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Magic Mike movie review: Soderbergh’s striptease

Director Steven Soderbergh’s Magic Mike is apparently loosely based on the real-life raunch to riches story of its star, former male stripper and current Hollywood beefcake of the month Channing Tatum. Perhaps his back story as a himbo in the flesh trade goes some way in explaining his strange sounding name, though if you don’t know what a “channing” is or how to do it to somebody, one assumes it is best not to ask.

From a screenplay by debutante Reid Carolin, drifty and convention-aware in the manner most Soderbergh films are, Magic Mike works with a Boogie Nights-esque structure, showcasing a glowing cash-strewn catwalk empire before eventually urinating all over it. The story builds a castle of sand, smut and debauchery in the first half then takes the gloss away, brick by brick, in the second, to expose the shonky world of stripping as the vacuous culture we assumed it would be.

Mike (Tatum) isn’t the sharpest knife in the draw but smart enough to know that his days as a stripper are numbered. Mike wants to make a go of it in the furniture business but finds the task of freeing himself from the sweaty shackles of his well-oiled occupation fraught with difficulty.

Diametrically opposed to his desire to “get out” is a new kid’s desire to get in; Adam (Alex Pettyfer) is taken under Mike’s wing, learns to dance like a pro in about half a minute (courtesy of a “make love to the mirror” pep talk from Matthew McConaughey) and experiences the best and worst of the biz in a conveniently condensed period of time.

The strip scenes are technically proficient in the manner of a vividly captured deli of muscle and skin, rambunctious women ever squealing for fresh flesh, though there is a sense Soderbergh doesn’t want to get too entrenched in the spectacle.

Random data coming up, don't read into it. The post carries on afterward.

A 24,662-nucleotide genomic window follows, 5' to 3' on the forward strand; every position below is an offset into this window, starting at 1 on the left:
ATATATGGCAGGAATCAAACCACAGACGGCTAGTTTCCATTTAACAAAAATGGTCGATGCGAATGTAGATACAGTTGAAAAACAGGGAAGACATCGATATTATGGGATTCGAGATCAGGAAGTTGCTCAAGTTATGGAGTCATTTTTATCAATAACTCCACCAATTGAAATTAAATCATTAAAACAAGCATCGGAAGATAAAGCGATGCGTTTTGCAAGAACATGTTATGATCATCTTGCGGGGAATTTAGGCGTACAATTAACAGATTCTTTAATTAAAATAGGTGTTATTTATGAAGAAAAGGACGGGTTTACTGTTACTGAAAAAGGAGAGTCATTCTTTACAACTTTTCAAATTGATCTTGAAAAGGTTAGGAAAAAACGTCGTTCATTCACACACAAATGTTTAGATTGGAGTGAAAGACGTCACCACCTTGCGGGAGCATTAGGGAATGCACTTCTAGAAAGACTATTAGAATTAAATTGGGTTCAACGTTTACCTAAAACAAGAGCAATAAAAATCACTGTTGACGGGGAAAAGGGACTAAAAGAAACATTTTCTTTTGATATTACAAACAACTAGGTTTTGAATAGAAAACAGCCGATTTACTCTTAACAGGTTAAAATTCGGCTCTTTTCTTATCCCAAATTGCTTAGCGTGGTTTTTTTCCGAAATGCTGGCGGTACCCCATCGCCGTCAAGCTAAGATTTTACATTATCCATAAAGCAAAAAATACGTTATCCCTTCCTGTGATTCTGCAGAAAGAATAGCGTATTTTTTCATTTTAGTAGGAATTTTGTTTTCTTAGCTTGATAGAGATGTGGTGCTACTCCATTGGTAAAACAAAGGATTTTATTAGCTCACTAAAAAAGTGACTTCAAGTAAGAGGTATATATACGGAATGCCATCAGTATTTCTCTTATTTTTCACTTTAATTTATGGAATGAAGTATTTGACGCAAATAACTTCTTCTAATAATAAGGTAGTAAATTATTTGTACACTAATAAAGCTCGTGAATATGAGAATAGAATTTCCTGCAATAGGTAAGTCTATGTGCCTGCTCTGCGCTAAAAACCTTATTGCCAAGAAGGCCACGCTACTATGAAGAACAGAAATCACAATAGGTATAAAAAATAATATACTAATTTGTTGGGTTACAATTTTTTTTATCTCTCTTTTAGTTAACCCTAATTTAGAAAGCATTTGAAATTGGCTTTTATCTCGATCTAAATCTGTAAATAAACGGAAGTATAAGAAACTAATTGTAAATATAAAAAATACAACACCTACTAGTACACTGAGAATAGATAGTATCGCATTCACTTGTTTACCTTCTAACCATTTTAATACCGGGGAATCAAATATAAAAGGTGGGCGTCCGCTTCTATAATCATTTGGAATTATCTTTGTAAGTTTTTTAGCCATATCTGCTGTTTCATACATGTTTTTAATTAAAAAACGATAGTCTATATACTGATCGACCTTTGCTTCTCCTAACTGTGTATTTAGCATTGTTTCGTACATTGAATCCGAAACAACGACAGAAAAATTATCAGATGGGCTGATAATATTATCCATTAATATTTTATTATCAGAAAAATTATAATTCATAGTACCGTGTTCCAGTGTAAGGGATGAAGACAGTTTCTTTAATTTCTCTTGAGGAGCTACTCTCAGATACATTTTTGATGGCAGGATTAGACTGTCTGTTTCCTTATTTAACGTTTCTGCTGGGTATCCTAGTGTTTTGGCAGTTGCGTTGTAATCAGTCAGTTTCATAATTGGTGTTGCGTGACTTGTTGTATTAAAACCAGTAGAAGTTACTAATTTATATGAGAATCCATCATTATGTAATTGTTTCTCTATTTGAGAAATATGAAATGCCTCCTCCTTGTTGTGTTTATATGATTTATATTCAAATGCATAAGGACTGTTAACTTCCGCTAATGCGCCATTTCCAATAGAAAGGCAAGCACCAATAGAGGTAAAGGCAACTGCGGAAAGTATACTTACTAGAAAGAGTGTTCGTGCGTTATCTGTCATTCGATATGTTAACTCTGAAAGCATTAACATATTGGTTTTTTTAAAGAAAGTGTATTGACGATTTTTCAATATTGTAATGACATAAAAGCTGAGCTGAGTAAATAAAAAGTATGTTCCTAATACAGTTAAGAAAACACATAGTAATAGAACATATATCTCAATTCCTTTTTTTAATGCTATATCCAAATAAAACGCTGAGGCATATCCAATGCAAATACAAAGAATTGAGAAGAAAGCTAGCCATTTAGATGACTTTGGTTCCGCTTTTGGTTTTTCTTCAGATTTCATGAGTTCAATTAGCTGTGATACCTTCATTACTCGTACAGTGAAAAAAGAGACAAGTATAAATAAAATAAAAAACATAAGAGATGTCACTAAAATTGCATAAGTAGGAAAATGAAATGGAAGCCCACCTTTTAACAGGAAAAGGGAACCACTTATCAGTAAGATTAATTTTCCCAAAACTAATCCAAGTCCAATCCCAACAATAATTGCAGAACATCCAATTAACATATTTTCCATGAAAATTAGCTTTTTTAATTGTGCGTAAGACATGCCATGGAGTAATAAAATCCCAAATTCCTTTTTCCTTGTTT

Magic Mike doesn’t have Boogie’s dynasty-toppling magnitude and nor does it aspire to. Soderbergh’s quasi slice-of-life approach remains, consistent with his style, curiously detached from his subjects, preferring to observe them through a proverbial pane of glass than to wallow in their lives and stories. This can be felt from the early days of his work, such as Sex, Lies and Videotape (1989) through to last year’s Contagion (2011), both of which are driven more by intellectual games than studying people involved in them. There are exceptions, such as The Limey (1999) and Erin Brockovich (2000).

Matthew McConaughey, with limited screen time and a handful of conversations, finds a way to turn the economy of Carolin’s writing and the restrictiveness of Soderbergh’s direction into virtues. His character, the strip club owner who also dabbles in the fleshier side of his trade, is a familiar one: the businessman in a fickle industry, chasing his tail, who understands the clock is ticking and believes that a brighter sky lingers just over the horizon. It’s an excellent performance with, so to speak, no fat on the bone.

It’s the cautious and clinical distance between Soderbergh and his characters in Magic Mike that both tightly controls the performances and restricts the capacity for his actors to resonate. Channing Tatum struggles with “serious” acting, so Soderbergh cunningly constructs the film around him, hoping audiences won’t pay too much attention to his star’s obvious limitations.

Intellectual distancing between form and content is Soderbergh’s core problem as a director. Soderbergh is smart, deliberately contextualises people in thoughtful ways, rarely panders to expectations and isn’t comfortable leaning on conventions. But he tends to see his characters as cogwheels in a much larger machine, to the point at which they frequently appear half-formed, and such is the case in Mike.

While limited by Tatum’s powers of expression, Soderbergh captures the shame of his protagonist’s day-to-day life effectively — more vividly than Michael Fassbender in, well, Shame – the vacuousness of his existence effectively paired with a desire to break free and a restricted capacity to do so.

Magic Mike convincingly juxtaposes viewer envy (smoking hot bods!) with sympathy for skin surface existence. But the film keeps its clothes on, raw and vivid glimpses of its characters few and far between. Soderbergh doesn’t love or hate them and is reluctant to judge or discriminate, which makes the viewing experience a little like a zoo, where there is an inherent disconnect between what we’re seeing and what is actually taking place behind the glass.

Magic Mike’s Australian theatrical release date: July 26, 2012. 

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